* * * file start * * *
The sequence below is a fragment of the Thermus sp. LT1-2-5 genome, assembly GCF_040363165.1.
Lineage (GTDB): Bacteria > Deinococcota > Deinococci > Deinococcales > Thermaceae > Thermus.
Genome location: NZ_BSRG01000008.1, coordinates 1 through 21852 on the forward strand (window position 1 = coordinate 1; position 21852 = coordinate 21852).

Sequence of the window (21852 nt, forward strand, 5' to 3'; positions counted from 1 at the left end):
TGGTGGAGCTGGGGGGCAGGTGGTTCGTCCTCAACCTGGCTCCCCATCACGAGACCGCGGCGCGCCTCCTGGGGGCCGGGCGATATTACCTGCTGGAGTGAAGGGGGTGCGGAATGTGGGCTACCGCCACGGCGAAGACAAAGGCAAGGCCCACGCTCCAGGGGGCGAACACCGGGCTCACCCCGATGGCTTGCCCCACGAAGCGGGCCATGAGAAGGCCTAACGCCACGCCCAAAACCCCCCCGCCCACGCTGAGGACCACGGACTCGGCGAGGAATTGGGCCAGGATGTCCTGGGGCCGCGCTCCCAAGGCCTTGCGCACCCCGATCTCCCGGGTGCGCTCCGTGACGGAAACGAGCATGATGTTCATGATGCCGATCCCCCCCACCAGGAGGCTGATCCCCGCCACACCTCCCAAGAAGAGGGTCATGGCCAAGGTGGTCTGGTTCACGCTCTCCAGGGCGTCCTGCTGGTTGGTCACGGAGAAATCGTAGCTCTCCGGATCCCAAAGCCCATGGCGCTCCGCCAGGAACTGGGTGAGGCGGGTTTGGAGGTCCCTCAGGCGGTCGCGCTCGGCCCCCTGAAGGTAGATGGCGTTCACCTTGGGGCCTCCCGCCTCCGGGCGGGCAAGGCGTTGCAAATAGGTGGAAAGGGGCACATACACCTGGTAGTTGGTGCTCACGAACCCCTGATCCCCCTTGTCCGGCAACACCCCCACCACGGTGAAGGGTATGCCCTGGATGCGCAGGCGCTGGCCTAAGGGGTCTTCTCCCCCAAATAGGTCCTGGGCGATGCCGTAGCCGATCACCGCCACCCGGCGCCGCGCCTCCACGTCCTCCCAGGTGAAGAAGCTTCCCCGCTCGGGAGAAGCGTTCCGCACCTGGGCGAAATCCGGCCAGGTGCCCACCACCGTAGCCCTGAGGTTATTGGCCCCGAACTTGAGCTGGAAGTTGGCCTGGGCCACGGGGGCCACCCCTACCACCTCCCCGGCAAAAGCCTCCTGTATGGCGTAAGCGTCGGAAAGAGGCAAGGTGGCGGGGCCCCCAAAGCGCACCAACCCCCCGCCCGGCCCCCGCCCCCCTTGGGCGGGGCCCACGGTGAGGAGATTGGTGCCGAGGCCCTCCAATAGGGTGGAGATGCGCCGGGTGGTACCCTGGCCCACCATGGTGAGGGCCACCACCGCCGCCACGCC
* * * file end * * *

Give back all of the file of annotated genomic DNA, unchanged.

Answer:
The sequence below is a fragment of the Thermus sp. LT1-2-5 genome, assembly GCF_040363165.1.
Lineage (GTDB): Bacteria > Deinococcota > Deinococci > Deinococcales > Thermaceae > Thermus.
Genome location: NZ_BSRG01000008.1, coordinates 1 through 21852 on the forward strand (window position 1 = coordinate 1; position 21852 = coordinate 21852).

Sequence of the window (21852 nt, forward strand, 5' to 3'; positions counted from 1 at the left end):
TGGTGGAGCTGGGGGGCAGGTGGTTCGTCCTCAACCTGGCTCCCCATCACGAGACCGCGGCGCGCCTCCTGGGGGCCGGGCGATATTACCTGCTGGAGTGAAGGGGGTGCGGAATGTGGGCTACCGCCACGGCGAAGACAAAGGCAAGGCCCACGCTCCAGGGGGCGAACACCGGGCTCACCCCGATGGCTTGCCCCACGAAGCGGGCCATGAGAAGGCCTAACGCCACGCCCAAAACCCCCCCGCCCACGCTGAGGACCACGGACTCGGCGAGGAATTGGGCCAGGATGTCCTGGGGCCGCGCTCCCAAGGCCTTGCGCACCCCGATCTCCCGGGTGCGCTCCGTGACGGAAACGAGCATGATGTTCATGATGCCGATCCCCCCCACCAGGAGGCTGATCCCCGCCACACCTCCCAAGAAGAGGGTCATGGCCAAGGTGGTCTGGTTCACGCTCTCCAGGGCGTCCTGCTGGTTGGTCACGGAGAAATCGTAGCTCTCCGGATCCCAAAGCCCATGGCGCTCCGCCAGGAACTGGGTGAGGCGGGTTTGGAGGTCCCTCAGGCGGTCGCGCTCGGCCCCCTGAAGGTAGATGGCGTTCACCTTGGGGCCTCCCGCCTCCGGGCGGGCAAGGCGTTGCAAATAGGTGGAAAGGGGCACATACACCTGGTAGTTGGTGCTCACGAACCCCTGATCCCCCTTGTCCGGCAACACCCCCACCACGGTGAAGGGTATGCCCTGGATGCGCAGGCGCTGGCCTAAGGGGTCTTCTCCCCCAAATAGGTCCTGGGCGATGCCGTAGCCGATCACCGCCACCCGGCGCCGCGCCTCCACGTCCTCCCAGGTGAAGAAGCTTCCCCGCTCGGGAGAAGCGTTCCGCACCTGGGCGAAATCCGGCCAGGTGCCCACCACCGTAGCCCTGAGGTTATTGGCCCCGAACTTGAGCTGGAAGTTGGCCTGGGCCACGGGGGCCACCCCTACCACCTCCCCGGCAAAAGCCTCCTGTATGGCGTAAGCGTCGGAAAGAGGCAAGGTGGCGGGGCCCCCAAAGCGCACCAACCCCCCGCCCGGCCCCCGCCCCCCTTGGGCGGGGCCCACGGTGAGGAGATTGGTGCCGAGGCCCTCCAATAGGGTGGAGATGCGCCGGGTGGTACCCTGGCCCACCATGGTGAGGGCCACCACCGCCGCCACGCC